Strong 5G network also enable live broadcasts like the FIFA World Cup. With the 2022 FIFA world attracting the entire world, Quatar the host country has invested a lot in the 5G network as operators wish to show their capabilities to the global audience of football fans, for instance on high definition images.
Rwanda joins the family
As it was a struggle at the start globally, Rwanda also started from a humble beginning when it comes to internet infrastructure, but things change over time.
The Government of Rwanda adopted a five-year fintech strategy (Rwanda Fintech Strategy 2022–2027) aimed to set the country up as a testing ground for fintech and establish a launchpad for fintech. This came with introducing high speed 4G internet through optique fibre and other stages yet to be introduced.
Rwanda’s strategy to provide high speed internet allows connectivity to be sold to Internet Service providers and Mobile Operators (MTN, Airtel, KtRN and Liquid Telecom) to sell 4G internet package through fibre network to different users.
According to RURA, when Rwanda was only using Satellite Internet in 2006, the Government used to purchase 1mbs at US 2500, totaling to Rwf 2.5 million per month.
During that time, ICT facilities were only concentrated at high leadership level because of limited optique fibre pathways and satellite facilities.
Currently, an individual person is able to purchase 7000 megabytes under the 3G network from MTN and Airtel telecommunication companies at Rwf 5000 that last for a week. Alternatively, 30 gigabytes from Airtel company or any other provider at Rwf 16,000.
Clarisse Uwimana, is a restaurant owner and regular user of mobile internet, which she appreciates for enabling her connect with friends for both social and business communications.
She however mentioned the slow data connection that sometimes occurs on her phone and internet data bundles that expire pre-maturely.
“I usually load Internet bundles of at least Rwf 3,000, planned for a week but once in a while the package ends before its worth, and this is so inconveniencing since there is no refund by the providers,” said Uwimana
As more internet generations continue to surface in this technology era, specifically the 5G, most end users call for much lower costs and reliable connectivity.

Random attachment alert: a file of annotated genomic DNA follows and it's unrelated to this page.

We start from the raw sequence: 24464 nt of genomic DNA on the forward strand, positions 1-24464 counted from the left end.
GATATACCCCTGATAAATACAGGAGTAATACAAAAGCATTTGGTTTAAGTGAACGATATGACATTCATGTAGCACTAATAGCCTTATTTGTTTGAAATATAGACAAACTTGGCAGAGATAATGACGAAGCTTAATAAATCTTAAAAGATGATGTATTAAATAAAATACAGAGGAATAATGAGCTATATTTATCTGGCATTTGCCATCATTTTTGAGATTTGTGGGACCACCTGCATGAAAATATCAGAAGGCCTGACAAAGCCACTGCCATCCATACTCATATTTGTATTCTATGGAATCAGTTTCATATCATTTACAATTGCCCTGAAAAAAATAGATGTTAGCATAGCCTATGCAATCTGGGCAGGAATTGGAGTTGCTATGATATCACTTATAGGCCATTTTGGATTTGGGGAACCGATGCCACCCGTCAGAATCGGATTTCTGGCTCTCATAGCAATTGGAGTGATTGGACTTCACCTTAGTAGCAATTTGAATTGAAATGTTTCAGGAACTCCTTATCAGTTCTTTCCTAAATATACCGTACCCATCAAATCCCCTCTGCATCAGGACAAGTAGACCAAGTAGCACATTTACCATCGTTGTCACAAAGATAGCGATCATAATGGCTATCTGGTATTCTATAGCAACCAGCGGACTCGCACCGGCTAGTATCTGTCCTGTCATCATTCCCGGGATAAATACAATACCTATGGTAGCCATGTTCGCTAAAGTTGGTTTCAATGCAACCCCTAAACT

Internet access can be through different broadband technologies including satellite, optic cables, wireless or mobile connections.
James Kwezi, an IT Support Specialist said that the cost for internet from some providers in Rwanda is expensive and sometimes the paid for fixed volume of data runs before the end of the purchased bundle, requiring one to buy more.
“In my opinion, Internet speeds we get from some of the providers are stable. However, many people complain about slowness, regardless of the internet bandwidth you purchase,” Kwezi said.
Some of the internet connections used by Rwandan consumers
Satellite internet is the most broadly accessible type of internet since it doesn’t rely on ground-laid infrastructure like cables, cellular towers or antenna connections. It is accessed via a special dish connected to geostationary satellites.
Fiber-optic internet connection is accessed via fiber-optic cable, and is the best connection type, being speedy and reliable.
Mobile internet is designed for a phone and with the appearance of 5G, mobile connections are being common, mostly for home internet use.
People also use routers which receive signals and turn them into a home or any other located connection.
There is also fixed wireless internet, like satellite internet, but requires one to install a fixed receiver or antenna, much smaller than a satellite dish.
People Rwanda have also used modem internet connection, which is a device that works between two networks; one’s local area network (LAN) and the internet provider’s network.